WebAssembly has the code in a binary format called WASM. You can also get the text format in WebAssembly and it is called WAT (WebAssembly Text format). As a developer you are not supposed to write code in WebAssembly, instead, you have to compile high-level languages like C, C++ and Rust to WebAssembly.
Let us write WAT code stepwise.
Step 1 − The starting point in a WAT is to declare the module.
Step 2 − Let us now, add some functionality to it in the form of function.
The function is declared as shown below −
(func <parameters/result> <local variables> <function body>)
The function starts with func keyword which is followed by parameters or result.
The parameters and the return value as a result.
The parameters can have the following type supported by wasm −
The params for the functions are written as given below −
The result will be written as follows −
The function with parameters and return value will be defined as follows −
(func (param i32) (param i32) (result i64) <function body>)
The local variables are those that you need in your function. A local value to the function will be defined as follows −
(func (param i32) (param i32) (local i32) (result i64) <function body>)
Function body is the logic to be performed. The final program will look like this −
(module (func (param i32) (param i32) (local i32) (result i64) <function body>) )
Step 3 − To read and set parameters and local variables.
To read the parameters and local variables, make use of get_local and set_local command.
(module (func (param i32) (param i32) (local i32) (result i64) get_local 0 get_local 1 get_local 2 ) )
As per the function signature,
get_local 0 will give the param i32
get_local 1 will give the next parameter param i32
get_local 2 will give local value i32
Instead of referring to the parameters and locals using numeric values like 0,1,2, you can also use the name before the parameters, prefixing the name with a dollar sign.
The following example shows, how to use the name with parameters and locals.
(module (func (param $a i32) (param $b i32) (local $c i32) (result i64) get_local $a get_local $b get_local $c ) )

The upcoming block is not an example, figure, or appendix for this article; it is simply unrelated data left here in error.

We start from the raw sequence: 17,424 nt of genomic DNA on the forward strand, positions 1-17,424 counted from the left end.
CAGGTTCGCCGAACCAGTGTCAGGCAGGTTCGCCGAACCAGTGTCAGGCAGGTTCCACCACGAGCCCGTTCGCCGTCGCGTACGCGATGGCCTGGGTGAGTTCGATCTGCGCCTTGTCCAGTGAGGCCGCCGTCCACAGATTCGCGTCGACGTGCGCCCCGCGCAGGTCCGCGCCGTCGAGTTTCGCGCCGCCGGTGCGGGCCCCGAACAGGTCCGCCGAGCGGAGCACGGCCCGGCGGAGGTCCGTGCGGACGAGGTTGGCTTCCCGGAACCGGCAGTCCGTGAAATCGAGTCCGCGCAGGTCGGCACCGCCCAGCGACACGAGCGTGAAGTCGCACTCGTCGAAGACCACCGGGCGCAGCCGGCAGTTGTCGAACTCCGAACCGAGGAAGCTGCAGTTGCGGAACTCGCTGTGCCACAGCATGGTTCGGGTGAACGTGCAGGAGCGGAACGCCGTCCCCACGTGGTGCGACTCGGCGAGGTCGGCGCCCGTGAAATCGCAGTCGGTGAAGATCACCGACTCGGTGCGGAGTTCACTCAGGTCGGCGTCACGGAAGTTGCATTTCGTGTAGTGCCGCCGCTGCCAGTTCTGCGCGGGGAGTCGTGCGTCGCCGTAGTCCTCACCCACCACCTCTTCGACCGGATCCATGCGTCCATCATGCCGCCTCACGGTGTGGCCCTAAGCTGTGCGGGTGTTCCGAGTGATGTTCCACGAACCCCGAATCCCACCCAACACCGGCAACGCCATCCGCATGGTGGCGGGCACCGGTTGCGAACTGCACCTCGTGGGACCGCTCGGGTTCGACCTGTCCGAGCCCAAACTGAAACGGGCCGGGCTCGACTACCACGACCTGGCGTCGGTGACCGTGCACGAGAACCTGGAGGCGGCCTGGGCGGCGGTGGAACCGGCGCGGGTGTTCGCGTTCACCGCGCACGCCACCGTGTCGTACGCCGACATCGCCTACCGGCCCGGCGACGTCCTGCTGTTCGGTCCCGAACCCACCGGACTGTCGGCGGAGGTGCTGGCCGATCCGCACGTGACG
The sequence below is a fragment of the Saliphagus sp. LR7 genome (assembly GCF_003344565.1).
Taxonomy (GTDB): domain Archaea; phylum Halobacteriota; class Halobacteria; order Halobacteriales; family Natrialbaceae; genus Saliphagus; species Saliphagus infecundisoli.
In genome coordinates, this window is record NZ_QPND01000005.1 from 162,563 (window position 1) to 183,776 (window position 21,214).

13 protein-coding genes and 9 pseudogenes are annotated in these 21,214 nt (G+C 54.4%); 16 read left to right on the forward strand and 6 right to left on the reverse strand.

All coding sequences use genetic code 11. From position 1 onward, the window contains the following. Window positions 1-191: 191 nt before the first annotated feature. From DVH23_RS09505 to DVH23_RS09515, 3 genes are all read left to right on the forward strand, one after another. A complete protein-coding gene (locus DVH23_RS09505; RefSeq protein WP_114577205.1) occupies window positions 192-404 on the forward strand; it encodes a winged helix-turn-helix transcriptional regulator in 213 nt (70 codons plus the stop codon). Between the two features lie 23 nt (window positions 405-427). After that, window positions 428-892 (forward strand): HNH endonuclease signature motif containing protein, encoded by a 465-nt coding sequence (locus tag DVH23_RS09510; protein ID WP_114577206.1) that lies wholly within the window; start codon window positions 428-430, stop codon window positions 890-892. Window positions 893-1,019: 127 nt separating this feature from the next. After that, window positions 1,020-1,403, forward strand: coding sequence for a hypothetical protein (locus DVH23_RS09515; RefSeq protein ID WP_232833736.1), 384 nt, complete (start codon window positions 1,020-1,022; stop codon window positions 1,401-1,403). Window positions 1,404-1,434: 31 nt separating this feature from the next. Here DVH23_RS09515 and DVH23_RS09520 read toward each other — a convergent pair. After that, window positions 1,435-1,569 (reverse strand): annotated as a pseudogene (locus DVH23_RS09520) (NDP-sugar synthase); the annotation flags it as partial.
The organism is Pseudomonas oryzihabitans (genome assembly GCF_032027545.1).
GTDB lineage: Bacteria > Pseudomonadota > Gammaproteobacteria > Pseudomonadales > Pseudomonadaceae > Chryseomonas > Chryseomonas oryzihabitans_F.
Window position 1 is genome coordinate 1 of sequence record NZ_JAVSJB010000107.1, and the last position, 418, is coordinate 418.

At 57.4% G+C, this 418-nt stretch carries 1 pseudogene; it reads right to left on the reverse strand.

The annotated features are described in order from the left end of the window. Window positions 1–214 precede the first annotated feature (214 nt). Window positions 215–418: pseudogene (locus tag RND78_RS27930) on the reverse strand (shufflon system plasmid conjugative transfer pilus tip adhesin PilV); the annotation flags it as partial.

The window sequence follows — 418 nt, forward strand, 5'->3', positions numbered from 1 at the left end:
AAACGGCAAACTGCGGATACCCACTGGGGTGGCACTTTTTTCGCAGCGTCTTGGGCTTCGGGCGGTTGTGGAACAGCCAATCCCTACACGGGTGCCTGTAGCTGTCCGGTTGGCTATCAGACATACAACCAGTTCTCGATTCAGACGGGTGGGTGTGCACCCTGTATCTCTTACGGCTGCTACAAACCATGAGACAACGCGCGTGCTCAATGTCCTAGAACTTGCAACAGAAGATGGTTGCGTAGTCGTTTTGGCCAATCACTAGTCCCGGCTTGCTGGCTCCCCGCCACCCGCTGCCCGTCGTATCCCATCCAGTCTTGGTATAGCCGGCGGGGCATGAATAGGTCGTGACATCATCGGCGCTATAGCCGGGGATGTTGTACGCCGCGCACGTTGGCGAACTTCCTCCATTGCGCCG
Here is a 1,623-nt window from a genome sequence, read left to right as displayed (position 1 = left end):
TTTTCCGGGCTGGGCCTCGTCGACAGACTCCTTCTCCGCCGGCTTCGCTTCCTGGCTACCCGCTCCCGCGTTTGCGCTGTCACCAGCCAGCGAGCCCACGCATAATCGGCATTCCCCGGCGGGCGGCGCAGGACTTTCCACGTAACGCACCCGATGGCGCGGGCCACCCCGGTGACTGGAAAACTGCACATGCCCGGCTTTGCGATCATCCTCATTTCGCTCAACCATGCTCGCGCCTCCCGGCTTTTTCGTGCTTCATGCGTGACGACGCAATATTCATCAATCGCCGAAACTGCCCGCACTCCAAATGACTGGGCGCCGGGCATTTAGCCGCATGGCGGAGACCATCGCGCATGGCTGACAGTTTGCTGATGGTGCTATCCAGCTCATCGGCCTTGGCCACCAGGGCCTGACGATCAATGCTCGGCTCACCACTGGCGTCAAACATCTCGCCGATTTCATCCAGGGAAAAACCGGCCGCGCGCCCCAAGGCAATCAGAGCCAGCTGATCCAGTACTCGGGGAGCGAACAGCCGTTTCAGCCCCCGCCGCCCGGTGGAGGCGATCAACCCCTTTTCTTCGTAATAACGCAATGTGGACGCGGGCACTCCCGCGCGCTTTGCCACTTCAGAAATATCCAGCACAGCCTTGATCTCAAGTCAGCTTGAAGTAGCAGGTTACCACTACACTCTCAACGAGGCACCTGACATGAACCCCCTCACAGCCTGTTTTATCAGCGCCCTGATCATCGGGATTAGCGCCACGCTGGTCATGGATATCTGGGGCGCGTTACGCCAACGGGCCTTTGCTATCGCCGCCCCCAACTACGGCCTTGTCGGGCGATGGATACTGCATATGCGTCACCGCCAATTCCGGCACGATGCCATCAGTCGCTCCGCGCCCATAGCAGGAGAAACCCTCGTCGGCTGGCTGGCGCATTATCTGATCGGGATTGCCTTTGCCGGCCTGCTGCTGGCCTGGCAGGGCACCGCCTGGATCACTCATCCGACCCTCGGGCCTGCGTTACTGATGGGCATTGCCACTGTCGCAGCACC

Step 4 − Instruction in Function body and execution.
The execution in wasm follows the stack strategy. The instructions executed are sent one by one on the stack. For example, the instruction get_local $a will push the value, it reads on the stack.
The instruction like i32.add that will add the will pop the elements from the stack.
(func (param $a i32) (param $b i32) get_local $a get_local $b i32.add )
The instruction for i32.add is ($a+$b). The final value of i32.add, will be pushed on the stack and that will be assigned to the result.
If the function signature has a result declared, there should be one value in the stack at the end of the execution. If there is no result param, the stack has to be empty at the end.
So, the final code along with function body will be as follows −
(module (func (param $a i32) (param $b i32) (result i32) get_local $a get_local $b i32.add ) )
Step 5 − Making call to the function.
The final code with the function body is as shown in step 4. Now, to call the function, we need to export it.
To export the function, it can be done with index values like 0,1, but, we can also give names. The name will be prefixed by $ and it will be added after the func keyword.
(module (func $add (param $a i32) (param $b i32) (result i32) get_local $a get_local $b i32.add ) )
The function $add has to be exported, using export keyword as shown below −
(module (func $add (param $a i32) (param $b i32) (result i32) get_local $a get_local $b i32.add ) (export "add" (func $add)) )
To test the above code in the browser, you will have to convert it into binary form (.wasm). Refer to the next chapter that shows how to convert .WAT to .WASM.